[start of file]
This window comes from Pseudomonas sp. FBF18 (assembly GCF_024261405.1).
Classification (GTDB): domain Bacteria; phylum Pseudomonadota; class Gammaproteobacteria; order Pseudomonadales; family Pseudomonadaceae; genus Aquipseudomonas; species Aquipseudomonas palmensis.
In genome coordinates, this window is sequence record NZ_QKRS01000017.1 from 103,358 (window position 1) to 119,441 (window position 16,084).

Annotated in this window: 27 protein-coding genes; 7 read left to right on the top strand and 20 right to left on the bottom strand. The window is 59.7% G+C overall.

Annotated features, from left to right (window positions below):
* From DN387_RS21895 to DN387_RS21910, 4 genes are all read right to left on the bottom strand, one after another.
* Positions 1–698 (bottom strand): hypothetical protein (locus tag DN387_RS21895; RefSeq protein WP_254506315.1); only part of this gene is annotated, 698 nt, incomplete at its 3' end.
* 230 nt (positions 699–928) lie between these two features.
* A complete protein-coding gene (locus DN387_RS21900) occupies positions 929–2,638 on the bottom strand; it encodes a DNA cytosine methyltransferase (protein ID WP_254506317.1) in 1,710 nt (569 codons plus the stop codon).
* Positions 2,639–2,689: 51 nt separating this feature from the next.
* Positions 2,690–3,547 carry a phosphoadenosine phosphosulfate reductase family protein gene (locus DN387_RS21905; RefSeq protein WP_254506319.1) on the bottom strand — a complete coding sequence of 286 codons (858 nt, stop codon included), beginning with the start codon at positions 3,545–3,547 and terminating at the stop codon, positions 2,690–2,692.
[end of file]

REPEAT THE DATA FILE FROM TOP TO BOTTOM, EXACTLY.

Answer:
This window comes from Pseudomonas sp. FBF18 (assembly GCF_024261405.1).
Classification (GTDB): domain Bacteria; phylum Pseudomonadota; class Gammaproteobacteria; order Pseudomonadales; family Pseudomonadaceae; genus Aquipseudomonas; species Aquipseudomonas palmensis.
In genome coordinates, this window is sequence record NZ_QKRS01000017.1 from 103,358 (window position 1) to 119,441 (window position 16,084).

Annotated in this window: 27 protein-coding genes; 7 read left to right on the top strand and 20 right to left on the bottom strand. The window is 59.7% G+C overall.

Annotated features, from left to right (window positions below):
* From DN387_RS21895 to DN387_RS21910, 4 genes are all read right to left on the bottom strand, one after another.
* Positions 1–698 (bottom strand): hypothetical protein (locus tag DN387_RS21895; RefSeq protein WP_254506315.1); only part of this gene is annotated, 698 nt, incomplete at its 3' end.
* 230 nt (positions 699–928) lie between these two features.
* A complete protein-coding gene (locus DN387_RS21900) occupies positions 929–2,638 on the bottom strand; it encodes a DNA cytosine methyltransferase (protein ID WP_254506317.1) in 1,710 nt (569 codons plus the stop codon).
* Positions 2,639–2,689: 51 nt separating this feature from the next.
* Positions 2,690–3,547 carry a phosphoadenosine phosphosulfate reductase family protein gene (locus DN387_RS21905; RefSeq protein WP_254506319.1) on the bottom strand — a complete coding sequence of 286 codons (858 nt, stop codon included), beginning with the start codon at positions 3,545–3,547 and terminating at the stop codon, positions 2,690–2,692.